Why the #Occupy movement should occupy the minds of politicians

There’s a key barometer of income disparity, which some might describe as a measure of fairness. It’s called the Gini Co-efficient and the higher the number the more unequal the distribution of wealth in that country.

The so-called Anglo Saxon nations of the UK and US have a very high Gini. In the US alone, the top 1% of the population owns 23.5% of that country’s income.

This is at the heart of the #Occupy movement.

And governments – whether democratic or otherwise – should not ignore this movement because it could be the start of a gamechanger.

That’s because these Occupy movements aren’t the usual collection of hippies, communists and conscientious objectors – though they are well represented here as well. They are mostly populated by young educated middle class men and women. People who are seriously worried that they have no future and no way of creating a future for themselves.

50% of 18-24 year olds in Spain have no job. One million young people in Britain are unemployed and finding it very tough to get on a career ladder.

These people are the voters and leaders of the future and they cant even get unpaid internships because the sons and daughters of the elite have those slots mopped up.

They are experiencing something their parents never did.  They have forgone early income streams in order to get an education and when they come out the other side burdened with massive university debts, they either cant get a job or the job they get pays no better than the guy who left school at 17.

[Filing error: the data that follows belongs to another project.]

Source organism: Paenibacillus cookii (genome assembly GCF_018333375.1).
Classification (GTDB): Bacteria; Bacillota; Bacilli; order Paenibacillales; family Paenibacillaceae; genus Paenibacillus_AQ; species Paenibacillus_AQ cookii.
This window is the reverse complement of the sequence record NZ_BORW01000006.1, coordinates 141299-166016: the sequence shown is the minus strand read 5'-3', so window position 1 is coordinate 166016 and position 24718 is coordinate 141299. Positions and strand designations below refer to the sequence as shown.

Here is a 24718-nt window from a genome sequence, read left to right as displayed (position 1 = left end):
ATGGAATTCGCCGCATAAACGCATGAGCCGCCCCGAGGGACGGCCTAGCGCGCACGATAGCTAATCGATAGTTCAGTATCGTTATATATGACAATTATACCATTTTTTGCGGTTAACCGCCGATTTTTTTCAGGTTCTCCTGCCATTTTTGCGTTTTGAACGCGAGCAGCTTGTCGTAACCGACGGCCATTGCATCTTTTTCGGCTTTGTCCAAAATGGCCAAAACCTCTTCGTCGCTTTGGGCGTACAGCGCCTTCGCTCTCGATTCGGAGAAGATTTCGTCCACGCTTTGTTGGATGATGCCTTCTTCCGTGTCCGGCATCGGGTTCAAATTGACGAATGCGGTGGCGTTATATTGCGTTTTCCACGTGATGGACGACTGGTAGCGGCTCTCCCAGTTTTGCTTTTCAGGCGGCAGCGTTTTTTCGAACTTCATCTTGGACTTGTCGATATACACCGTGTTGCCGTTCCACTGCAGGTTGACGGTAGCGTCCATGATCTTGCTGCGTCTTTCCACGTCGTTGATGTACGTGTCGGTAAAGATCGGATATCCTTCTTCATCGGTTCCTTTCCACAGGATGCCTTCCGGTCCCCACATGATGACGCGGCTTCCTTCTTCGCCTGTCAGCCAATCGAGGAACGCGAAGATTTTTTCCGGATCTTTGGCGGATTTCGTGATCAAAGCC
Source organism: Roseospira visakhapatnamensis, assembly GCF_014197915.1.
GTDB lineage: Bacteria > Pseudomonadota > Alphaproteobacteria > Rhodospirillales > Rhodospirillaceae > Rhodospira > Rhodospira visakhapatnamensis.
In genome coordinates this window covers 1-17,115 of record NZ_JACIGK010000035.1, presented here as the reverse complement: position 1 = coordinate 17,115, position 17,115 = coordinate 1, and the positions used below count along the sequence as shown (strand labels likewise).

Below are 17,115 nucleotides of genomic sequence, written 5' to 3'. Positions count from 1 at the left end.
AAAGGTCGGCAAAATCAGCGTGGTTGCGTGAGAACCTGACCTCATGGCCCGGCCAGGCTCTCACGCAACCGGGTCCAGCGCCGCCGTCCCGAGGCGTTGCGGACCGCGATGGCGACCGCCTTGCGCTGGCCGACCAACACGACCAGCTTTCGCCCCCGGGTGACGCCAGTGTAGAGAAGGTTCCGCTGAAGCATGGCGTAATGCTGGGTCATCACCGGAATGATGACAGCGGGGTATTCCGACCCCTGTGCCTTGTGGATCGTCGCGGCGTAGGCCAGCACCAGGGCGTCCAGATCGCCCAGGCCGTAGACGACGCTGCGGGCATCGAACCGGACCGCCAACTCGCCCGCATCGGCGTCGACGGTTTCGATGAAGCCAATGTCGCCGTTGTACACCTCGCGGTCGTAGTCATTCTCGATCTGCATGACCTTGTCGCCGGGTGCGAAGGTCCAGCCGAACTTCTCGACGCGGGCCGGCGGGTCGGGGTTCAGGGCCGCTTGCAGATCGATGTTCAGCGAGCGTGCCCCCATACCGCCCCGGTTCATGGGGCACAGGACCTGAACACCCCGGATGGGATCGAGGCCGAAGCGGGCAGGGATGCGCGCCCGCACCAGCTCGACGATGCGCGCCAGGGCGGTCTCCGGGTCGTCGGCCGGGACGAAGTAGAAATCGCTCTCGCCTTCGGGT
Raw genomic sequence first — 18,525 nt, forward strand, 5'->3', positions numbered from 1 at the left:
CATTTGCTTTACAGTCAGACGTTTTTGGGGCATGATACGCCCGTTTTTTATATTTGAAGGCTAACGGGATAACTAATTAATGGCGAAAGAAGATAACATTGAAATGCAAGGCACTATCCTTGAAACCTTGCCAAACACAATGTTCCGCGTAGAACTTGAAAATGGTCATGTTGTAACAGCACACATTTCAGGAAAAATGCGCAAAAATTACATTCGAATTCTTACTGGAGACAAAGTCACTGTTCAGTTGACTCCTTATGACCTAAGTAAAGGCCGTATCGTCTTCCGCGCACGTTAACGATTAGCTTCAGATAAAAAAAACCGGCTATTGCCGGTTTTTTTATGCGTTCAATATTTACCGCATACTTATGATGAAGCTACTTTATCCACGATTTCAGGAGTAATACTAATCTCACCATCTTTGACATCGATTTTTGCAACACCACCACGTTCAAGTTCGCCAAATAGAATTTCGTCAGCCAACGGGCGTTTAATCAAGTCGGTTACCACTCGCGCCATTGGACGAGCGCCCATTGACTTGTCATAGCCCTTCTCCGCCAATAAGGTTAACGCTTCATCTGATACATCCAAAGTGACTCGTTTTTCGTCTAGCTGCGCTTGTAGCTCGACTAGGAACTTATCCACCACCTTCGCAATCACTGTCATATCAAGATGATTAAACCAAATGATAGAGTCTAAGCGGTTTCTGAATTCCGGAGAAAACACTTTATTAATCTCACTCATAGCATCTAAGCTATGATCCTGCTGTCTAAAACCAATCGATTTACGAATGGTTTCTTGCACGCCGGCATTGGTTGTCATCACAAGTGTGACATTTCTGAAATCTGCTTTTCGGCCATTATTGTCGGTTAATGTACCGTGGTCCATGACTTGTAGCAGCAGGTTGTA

This is why the Labour leader Ed Miliband (who has otherwise been  uninspiring) knew exactly what he was saying when spoke of the ‘squeezed middle’.

Why would you bother getting a 3rd level education if you dont earn considerably more than the person without a degree?

This is frightening politicians who know that the middle classes drive every economy and decide every election.  If they see their young adults out of work with good degrees and nowhere to emigrate to, that bodes ill for society as a whole.

And it’s getting worse. Even if you have a nice white collar job like an accountant or solicitor, you face the very real prospect of being priced out of the market by your equivalent in India.  Companies, which outsourced blue collar jobs such as manufacturing are now targeting the professions.

That doesnt make companies nor capitalism evil. It’s just a natural yet unexpected by product of the same globalisation which has lifted hundreds of millions out of abject poverty.

And so the cost-cutting and austerity which is a by-product of the banking crisis – caused by the 1% – has spawned a new very mobile and very switched on protest movement on behalf of the 99% .

Theirs is the earth and all that’s in it. Yet for the first time they (the young middle class) are poorer in real terms than the generation before them.

How long will it be before the well heeled start rioting on the streets of London, Manchester, Boston or New York ie the countries with high Gini Co-efficients?

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About BBC Joe Lynam

BBC Business Correspondent covering banks, economy, companies, credit, management, tech, IT, government, markets etc. This is my private Blog and and such doesn't necessarily represent the views of the BBC
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